She released him and he gaped at her, too shocked to reply.
As she limped out the door, the other two Blackberry police officers flanked her. Campanelli held the door open for her. Matthews caught her eye, gave her a nod. “Nice job, Jax. And don't worry about Parker. We'll keep our eye on things.”
She stared from one to the other. “You don't even know I was right about this yet.”
“Your word's all we need,” Campanelli said softly. Then he leaned closer. “Besides, over time we've pretty much figured out that if Kurt's on one side of a fight, that
be the wrong side. Now you go home. Feel better.”
She really liked these guys, she decided. And it seemed to be mutual. Yeah. Maybe things were going to be all right, after all.
awn paced. She hated this.
“Dawn, will you relax?” Bryan sat on the edge of her bed, watching her. “You saved their lives. What more can you do?”
“I don't know. Something.”
She looked around the room. There were others present. Bryan couldn't see them, of course. But she could. Stephanie Corbett was there, her face partly beautiful and partly black and disfigured from the fire that had killed her. In her arms she held the baby she'd never borne. Mordecai was there, looking as she imagined he must have when Beth had first known himâwith his long sable hair pulled back in a ponytail, and his huge brown eyes intent and endlessly deep. He was silent now. They all were. There were others, others she'd never seen before. One man was dressed in a white getup, as if he worked in a hospital, and his face was smashed to hell and gone. He was the orderly River had been accused of murdering during his escape. Dawn didn't know how she knew that, but she did. And there was another man, grizzled and unclean. His name was Arty. She knew that, too. And there was a teenage girl who looked a lot like Jax. Her sister. Dawn hadn't even known she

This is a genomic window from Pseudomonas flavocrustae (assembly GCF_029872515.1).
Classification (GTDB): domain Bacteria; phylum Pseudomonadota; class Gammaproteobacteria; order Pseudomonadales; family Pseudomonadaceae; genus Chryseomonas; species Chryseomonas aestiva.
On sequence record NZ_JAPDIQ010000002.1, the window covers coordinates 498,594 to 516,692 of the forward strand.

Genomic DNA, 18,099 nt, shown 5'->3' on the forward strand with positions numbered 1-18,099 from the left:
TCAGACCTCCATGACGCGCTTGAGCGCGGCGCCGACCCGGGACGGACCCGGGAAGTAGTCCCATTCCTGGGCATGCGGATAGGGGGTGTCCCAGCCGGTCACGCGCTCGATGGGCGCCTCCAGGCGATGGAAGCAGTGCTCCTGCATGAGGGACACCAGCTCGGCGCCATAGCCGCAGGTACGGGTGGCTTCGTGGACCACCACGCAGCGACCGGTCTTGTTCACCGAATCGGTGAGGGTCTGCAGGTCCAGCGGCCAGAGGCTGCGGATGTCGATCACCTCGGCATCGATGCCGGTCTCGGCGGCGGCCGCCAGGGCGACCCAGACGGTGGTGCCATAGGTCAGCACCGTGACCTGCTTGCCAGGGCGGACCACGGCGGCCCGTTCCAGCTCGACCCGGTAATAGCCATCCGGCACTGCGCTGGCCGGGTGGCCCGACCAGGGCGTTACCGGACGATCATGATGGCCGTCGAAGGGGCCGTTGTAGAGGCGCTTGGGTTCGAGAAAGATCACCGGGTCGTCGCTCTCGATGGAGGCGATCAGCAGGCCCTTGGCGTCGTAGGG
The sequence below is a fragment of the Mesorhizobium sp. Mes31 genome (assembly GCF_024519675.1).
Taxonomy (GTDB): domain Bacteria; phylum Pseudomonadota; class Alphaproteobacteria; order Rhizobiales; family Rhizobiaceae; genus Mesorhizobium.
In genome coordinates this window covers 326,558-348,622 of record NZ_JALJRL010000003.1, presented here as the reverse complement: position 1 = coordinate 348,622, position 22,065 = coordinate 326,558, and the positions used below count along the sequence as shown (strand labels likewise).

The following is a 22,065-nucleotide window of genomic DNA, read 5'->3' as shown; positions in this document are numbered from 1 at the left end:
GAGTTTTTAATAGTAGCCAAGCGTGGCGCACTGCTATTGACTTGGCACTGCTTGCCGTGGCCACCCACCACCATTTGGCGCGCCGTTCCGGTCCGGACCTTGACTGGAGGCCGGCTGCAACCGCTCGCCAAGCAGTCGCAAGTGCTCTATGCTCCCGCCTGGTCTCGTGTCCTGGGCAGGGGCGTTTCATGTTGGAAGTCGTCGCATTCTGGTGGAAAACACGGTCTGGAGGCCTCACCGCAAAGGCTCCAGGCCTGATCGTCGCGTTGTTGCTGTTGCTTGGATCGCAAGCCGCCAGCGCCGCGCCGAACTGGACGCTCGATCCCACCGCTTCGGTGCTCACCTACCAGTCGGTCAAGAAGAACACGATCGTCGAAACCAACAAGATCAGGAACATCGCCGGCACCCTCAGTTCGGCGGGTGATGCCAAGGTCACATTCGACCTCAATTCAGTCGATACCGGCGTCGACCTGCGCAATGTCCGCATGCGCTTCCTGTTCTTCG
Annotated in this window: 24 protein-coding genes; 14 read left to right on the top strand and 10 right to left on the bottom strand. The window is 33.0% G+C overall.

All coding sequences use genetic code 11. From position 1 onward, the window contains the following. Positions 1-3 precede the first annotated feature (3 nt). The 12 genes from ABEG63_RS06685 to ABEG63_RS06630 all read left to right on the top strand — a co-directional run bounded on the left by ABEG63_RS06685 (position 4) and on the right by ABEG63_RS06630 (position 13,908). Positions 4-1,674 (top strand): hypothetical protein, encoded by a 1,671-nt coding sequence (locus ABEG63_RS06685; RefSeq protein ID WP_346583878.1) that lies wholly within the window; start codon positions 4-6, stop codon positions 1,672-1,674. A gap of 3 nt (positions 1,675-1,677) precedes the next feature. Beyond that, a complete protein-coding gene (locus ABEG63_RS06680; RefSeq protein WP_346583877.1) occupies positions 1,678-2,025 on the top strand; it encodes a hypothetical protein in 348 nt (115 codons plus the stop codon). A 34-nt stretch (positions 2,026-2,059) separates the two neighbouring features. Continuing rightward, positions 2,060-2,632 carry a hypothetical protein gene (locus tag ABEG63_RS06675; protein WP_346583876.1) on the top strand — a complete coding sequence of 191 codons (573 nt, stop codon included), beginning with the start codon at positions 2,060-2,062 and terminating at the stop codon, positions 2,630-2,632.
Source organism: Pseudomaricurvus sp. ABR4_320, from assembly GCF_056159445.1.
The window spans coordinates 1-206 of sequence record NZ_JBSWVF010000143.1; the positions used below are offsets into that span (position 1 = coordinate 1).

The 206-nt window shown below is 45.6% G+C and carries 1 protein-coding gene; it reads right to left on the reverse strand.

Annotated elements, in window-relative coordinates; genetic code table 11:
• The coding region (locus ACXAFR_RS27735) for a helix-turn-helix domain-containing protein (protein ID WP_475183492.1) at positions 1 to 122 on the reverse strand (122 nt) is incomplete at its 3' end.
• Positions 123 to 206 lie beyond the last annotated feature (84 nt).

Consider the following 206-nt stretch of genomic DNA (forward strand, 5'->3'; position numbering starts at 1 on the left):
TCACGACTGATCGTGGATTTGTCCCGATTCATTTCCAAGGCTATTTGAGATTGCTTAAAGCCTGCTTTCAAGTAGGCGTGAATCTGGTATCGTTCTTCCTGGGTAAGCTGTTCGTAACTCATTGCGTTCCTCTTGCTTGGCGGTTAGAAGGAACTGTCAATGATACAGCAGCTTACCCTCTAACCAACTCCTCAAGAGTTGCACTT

a sister, and yet she knew that's who it was. Carrie. A teenage boy stood beside her, ligature marks on his neck. He'd killed her, but he was at peace now.
And there was an older man, who'd been accused of the crime and who had died because of it. He was there, too.